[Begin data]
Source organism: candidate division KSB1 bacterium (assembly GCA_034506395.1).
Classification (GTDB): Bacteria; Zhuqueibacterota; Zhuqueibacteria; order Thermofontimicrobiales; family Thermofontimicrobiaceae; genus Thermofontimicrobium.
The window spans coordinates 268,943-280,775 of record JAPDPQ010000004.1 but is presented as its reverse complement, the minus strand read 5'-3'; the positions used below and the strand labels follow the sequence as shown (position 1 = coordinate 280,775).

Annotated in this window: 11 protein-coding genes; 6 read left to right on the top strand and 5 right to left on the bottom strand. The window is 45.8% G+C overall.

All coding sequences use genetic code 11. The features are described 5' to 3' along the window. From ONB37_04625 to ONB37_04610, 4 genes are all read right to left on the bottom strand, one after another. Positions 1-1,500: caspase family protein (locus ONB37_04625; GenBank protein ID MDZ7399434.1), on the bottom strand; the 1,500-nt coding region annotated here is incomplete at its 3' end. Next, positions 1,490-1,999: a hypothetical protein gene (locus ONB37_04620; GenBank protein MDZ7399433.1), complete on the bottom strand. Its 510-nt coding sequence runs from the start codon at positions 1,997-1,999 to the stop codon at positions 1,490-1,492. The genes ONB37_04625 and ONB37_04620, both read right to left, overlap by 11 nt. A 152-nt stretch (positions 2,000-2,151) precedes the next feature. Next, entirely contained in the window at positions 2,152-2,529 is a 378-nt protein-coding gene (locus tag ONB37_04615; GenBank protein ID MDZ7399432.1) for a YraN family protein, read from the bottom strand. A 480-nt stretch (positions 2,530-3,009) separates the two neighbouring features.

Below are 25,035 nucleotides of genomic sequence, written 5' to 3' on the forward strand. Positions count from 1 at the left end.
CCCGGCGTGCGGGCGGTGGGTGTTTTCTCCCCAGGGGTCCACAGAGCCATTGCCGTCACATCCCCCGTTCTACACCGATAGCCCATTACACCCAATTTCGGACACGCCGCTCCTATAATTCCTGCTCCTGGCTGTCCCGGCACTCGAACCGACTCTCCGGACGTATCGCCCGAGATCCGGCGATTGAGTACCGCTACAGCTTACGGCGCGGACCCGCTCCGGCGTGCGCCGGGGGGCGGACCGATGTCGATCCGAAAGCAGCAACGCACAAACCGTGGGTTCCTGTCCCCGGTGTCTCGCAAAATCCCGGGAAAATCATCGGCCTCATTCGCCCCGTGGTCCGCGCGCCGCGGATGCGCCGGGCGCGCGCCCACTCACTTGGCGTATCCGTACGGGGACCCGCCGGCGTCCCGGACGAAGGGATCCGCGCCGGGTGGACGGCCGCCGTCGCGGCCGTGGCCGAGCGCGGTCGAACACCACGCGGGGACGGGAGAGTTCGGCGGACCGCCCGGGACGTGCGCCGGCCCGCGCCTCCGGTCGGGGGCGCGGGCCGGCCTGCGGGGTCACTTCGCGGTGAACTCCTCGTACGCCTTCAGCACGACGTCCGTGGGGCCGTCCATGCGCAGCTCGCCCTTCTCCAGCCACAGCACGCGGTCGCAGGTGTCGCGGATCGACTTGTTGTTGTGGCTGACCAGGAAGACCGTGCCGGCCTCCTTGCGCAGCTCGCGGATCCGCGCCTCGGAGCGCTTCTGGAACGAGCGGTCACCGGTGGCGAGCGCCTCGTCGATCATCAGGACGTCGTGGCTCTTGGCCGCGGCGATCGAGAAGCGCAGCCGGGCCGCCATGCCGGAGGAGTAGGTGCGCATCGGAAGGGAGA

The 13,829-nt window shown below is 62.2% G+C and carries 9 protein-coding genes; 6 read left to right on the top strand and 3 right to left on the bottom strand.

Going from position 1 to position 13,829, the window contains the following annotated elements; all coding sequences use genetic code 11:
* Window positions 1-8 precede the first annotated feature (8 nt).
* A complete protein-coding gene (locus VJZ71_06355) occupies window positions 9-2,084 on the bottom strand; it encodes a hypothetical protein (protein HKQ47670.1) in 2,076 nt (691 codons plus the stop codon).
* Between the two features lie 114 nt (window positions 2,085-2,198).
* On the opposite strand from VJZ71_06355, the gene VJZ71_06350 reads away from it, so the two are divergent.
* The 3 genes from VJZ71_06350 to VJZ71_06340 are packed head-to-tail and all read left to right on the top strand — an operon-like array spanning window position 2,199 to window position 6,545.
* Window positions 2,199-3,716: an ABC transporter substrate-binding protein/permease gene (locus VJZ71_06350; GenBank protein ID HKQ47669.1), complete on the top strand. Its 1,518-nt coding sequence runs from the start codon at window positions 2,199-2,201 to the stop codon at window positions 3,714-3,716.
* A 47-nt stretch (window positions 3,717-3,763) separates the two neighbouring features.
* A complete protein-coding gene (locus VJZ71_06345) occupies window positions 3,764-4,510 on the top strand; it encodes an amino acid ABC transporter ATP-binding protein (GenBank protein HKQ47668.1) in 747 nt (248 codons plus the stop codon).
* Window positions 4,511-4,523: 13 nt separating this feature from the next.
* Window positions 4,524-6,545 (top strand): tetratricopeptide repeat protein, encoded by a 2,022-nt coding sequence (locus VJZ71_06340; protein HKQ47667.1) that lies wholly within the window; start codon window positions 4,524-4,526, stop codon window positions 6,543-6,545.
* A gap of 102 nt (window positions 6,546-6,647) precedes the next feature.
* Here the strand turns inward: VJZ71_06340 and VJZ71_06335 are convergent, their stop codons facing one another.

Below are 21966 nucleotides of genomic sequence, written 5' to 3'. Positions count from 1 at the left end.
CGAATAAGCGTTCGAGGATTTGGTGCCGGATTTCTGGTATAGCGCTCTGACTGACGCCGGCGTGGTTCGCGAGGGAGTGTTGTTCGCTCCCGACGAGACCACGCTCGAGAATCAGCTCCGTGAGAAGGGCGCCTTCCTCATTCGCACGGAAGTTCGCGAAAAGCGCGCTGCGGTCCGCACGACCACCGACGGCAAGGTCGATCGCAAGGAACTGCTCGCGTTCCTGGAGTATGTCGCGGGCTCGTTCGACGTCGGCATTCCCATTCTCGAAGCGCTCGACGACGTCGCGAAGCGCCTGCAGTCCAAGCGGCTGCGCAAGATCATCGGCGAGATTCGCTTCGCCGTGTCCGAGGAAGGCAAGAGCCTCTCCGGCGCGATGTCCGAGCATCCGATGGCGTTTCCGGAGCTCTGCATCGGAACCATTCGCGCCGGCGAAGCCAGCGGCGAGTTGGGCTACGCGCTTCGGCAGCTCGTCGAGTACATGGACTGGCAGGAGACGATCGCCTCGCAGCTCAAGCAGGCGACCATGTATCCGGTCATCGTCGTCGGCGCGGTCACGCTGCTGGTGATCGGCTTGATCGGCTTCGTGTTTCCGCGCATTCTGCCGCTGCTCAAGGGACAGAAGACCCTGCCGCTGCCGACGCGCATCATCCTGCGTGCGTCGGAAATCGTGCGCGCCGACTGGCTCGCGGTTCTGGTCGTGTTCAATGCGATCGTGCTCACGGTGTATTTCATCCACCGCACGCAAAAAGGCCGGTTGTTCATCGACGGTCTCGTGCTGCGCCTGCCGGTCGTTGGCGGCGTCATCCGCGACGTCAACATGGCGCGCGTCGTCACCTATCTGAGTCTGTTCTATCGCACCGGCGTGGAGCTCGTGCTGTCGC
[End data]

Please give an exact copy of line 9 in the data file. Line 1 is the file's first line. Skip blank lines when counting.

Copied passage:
Going from position 1 to position 13,829, the window contains the following annotated elements; all coding sequences use genetic code 11: